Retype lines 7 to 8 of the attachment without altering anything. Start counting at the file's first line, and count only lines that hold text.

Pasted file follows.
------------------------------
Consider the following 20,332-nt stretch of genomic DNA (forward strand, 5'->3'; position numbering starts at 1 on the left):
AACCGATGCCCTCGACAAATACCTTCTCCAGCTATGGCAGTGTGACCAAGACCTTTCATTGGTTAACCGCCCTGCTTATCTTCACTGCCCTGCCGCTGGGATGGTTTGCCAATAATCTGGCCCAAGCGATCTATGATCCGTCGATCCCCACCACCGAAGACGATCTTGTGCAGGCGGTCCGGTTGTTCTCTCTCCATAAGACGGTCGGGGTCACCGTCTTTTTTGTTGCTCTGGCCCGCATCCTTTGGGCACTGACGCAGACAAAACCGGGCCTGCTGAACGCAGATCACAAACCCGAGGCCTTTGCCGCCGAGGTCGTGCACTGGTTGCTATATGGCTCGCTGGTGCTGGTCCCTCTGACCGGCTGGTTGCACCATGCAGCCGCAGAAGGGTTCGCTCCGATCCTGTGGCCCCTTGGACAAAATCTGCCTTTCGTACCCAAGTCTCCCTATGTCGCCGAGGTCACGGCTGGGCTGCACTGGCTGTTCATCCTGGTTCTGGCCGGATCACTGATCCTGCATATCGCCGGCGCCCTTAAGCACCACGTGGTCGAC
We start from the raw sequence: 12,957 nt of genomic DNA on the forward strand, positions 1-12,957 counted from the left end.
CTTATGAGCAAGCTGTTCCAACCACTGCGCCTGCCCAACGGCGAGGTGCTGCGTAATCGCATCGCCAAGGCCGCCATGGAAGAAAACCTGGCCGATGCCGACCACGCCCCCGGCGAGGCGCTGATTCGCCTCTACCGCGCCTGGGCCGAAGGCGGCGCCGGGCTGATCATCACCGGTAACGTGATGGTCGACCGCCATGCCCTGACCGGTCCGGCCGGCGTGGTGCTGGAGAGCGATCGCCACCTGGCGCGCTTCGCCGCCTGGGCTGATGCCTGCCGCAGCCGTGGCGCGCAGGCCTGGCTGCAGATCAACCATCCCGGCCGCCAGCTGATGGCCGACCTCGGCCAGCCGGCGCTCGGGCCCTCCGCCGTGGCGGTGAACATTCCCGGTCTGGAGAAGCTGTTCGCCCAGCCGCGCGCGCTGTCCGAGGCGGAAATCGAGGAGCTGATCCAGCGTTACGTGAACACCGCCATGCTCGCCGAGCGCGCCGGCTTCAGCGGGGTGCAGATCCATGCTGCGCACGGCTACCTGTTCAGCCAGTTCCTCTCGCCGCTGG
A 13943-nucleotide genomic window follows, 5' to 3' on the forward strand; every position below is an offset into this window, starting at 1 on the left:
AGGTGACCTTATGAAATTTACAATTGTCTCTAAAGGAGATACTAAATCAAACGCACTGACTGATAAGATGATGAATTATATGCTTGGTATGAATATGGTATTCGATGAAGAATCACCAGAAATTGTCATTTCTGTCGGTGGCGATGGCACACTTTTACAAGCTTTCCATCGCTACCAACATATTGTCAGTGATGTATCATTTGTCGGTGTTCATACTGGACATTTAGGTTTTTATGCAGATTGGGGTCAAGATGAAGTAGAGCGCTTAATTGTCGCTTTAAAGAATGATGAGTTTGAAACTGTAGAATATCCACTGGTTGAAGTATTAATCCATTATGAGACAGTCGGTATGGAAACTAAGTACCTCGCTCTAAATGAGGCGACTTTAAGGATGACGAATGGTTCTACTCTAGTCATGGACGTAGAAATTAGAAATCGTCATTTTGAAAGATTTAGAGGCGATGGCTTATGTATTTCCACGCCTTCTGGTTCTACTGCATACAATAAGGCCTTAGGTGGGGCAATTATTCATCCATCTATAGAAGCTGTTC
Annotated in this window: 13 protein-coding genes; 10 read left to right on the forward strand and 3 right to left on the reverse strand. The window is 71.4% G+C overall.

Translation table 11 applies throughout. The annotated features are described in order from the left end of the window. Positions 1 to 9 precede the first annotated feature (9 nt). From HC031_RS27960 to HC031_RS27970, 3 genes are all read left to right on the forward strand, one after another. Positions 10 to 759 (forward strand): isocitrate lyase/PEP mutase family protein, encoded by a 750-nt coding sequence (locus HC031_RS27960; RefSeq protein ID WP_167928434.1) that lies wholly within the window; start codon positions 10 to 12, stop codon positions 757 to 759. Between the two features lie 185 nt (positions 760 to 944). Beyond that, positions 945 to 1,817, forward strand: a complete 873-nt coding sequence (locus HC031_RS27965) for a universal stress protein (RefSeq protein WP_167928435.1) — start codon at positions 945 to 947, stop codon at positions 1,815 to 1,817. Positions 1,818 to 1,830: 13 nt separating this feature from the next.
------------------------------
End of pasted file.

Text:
Annotated in this window: 13 protein-coding genes; 10 read left to right on the forward strand and 3 right to left on the reverse strand. The window is 71.4% G+C overall.

Translation table 11 applies throughout. The annotated features are described in order from the left end of the window. Positions 1 to 9 precede the first annotated feature (9 nt). From HC031_RS27960 to HC031_RS27970, 3 genes are all read left to right on the forward strand, one after another. Positions 10 to 759 (forward strand): isocitrate lyase/PEP mutase family protein, encoded by a 750-nt coding sequence (locus HC031_RS27960; RefSeq protein ID WP_167928434.1) that lies wholly within the window; start codon positions 10 to 12, stop codon positions 757 to 759. Between the two features lie 185 nt (positions 760 to 944). Beyond that, positions 945 to 1,817, forward strand: a complete 873-nt coding sequence (locus HC031_RS27965) for a universal stress protein (RefSeq protein WP_167928435.1) — start codon at positions 945 to 947, stop codon at positions 1,815 to 1,817. Positions 1,818 to 1,830: 13 nt separating this feature from the next.